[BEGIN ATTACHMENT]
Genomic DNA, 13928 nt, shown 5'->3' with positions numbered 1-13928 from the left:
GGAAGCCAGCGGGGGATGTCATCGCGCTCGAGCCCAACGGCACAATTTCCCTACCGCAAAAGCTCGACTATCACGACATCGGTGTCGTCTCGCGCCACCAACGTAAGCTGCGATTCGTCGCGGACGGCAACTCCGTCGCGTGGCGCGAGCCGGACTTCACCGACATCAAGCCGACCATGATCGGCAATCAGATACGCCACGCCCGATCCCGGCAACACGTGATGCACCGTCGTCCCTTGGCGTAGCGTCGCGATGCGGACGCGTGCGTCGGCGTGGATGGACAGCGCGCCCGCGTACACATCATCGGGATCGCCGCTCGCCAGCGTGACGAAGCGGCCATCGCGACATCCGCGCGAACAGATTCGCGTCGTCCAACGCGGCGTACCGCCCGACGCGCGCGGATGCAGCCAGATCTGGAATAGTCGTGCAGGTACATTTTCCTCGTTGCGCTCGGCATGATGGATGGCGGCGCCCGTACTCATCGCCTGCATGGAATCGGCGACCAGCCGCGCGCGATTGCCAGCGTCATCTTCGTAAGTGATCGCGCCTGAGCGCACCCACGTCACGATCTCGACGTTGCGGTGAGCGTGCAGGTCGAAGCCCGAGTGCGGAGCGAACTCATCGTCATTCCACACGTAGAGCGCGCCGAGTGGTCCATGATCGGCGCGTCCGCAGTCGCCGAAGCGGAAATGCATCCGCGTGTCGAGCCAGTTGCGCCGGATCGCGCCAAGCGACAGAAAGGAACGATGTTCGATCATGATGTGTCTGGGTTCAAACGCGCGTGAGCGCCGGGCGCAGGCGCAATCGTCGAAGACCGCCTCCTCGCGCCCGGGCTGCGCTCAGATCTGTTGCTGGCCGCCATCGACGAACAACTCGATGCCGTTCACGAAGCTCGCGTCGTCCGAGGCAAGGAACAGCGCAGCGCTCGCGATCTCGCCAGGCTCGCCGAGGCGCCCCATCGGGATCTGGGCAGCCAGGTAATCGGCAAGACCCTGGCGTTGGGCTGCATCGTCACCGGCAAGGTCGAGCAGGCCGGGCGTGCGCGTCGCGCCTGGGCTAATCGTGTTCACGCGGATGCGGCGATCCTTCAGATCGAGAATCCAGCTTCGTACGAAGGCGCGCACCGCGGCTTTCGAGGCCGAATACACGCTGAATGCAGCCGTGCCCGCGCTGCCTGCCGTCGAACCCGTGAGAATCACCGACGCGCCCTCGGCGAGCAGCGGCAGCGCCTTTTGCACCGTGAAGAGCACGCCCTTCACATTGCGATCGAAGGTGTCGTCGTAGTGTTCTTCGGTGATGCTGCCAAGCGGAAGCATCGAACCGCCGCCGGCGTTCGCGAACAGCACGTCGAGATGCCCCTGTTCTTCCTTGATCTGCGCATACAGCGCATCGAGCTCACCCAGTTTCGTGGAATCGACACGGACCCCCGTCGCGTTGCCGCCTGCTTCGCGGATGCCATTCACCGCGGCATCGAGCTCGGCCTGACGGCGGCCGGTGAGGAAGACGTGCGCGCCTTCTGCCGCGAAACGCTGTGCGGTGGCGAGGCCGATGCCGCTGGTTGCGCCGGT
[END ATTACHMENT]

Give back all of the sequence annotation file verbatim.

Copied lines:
Genomic DNA, 13928 nt, shown 5'->3' with positions numbered 1-13928 from the left:
GGAAGCCAGCGGGGGATGTCATCGCGCTCGAGCCCAACGGCACAATTTCCCTACCGCAAAAGCTCGACTATCACGACATCGGTGTCGTCTCGCGCCACCAACGTAAGCTGCGATTCGTCGCGGACGGCAACTCCGTCGCGTGGCGCGAGCCGGACTTCACCGACATCAAGCCGACCATGATCGGCAATCAGATACGCCACGCCCGATCCCGGCAACACGTGATGCACCGTCGTCCCTTGGCGTAGCGTCGCGATGCGGACGCGTGCGTCGGCGTGGATGGACAGCGCGCCCGCGTACACATCATCGGGATCGCCGCTCGCCAGCGTGACGAAGCGGCCATCGCGACATCCGCGCGAACAGATTCGCGTCGTCCAACGCGGCGTACCGCCCGACGCGCGCGGATGCAGCCAGATCTGGAATAGTCGTGCAGGTACATTTTCCTCGTTGCGCTCGGCATGATGGATGGCGGCGCCCGTACTCATCGCCTGCATGGAATCGGCGACCAGCCGCGCGCGATTGCCAGCGTCATCTTCGTAAGTGATCGCGCCTGAGCGCACCCACGTCACGATCTCGACGTTGCGGTGAGCGTGCAGGTCGAAGCCCGAGTGCGGAGCGAACTCATCGTCATTCCACACGTAGAGCGCGCCGAGTGGTCCATGATCGGCGCGTCCGCAGTCGCCGAAGCGGAAATGCATCCGCGTGTCGAGCCAGTTGCGCCGGATCGCGCCAAGCGACAGAAAGGAACGATGTTCGATCATGATGTGTCTGGGTTCAAACGCGCGTGAGCGCCGGGCGCAGGCGCAATCGTCGAAGACCGCCTCCTCGCGCCCGGGCTGCGCTCAGATCTGTTGCTGGCCGCCATCGACGAACAACTCGATGCCGTTCACGAAGCTCGCGTCGTCCGAGGCAAGGAACAGCGCAGCGCTCGCGATCTCGCCAGGCTCGCCGAGGCGCCCCATCGGGATCTGGGCAGCCAGGTAATCGGCAAGACCCTGGCGTTGGGCTGCATCGTCACCGGCAAGGTCGAGCAGGCCGGGCGTGCGCGTCGCGCCTGGGCTAATCGTGTTCACGCGGATGCGGCGATCCTTCAGATCGAGAATCCAGCTTCGTACGAAGGCGCGCACCGCGGCTTTCGAGGCCGAATACACGCTGAATGCAGCCGTGCCCGCGCTGCCTGCCGTCGAACCCGTGAGAATCACCGACGCGCCCTCGGCGAGCAGCGGCAGCGCCTTTTGCACCGTGAAGAGCACGCCCTTCACATTGCGATCGAAGGTGTCGTCGTAGTGTTCTTCGGTGATGCTGCCAAGCGGAAGCATCGAACCGCCGCCGGCGTTCGCGAACAGCACGTCGAGATGCCCCTGTTCTTCCTTGATCTGCGCATACAGCGCATCGAGCTCACCCAGTTTCGTGGAATCGACACGGACCCCCGTCGCGTTGCCGCCTGCTTCGCGGATGCCATTCACCGCGGCATCGAGCTCGGCCTGACGGCGGCCGGTGAGGAAGACGTGCGCGCCTTCTGCCGCGAAACGCTGTGCGGTGGCGAGGCCGATGCCGCTGGTTGCGCCGGT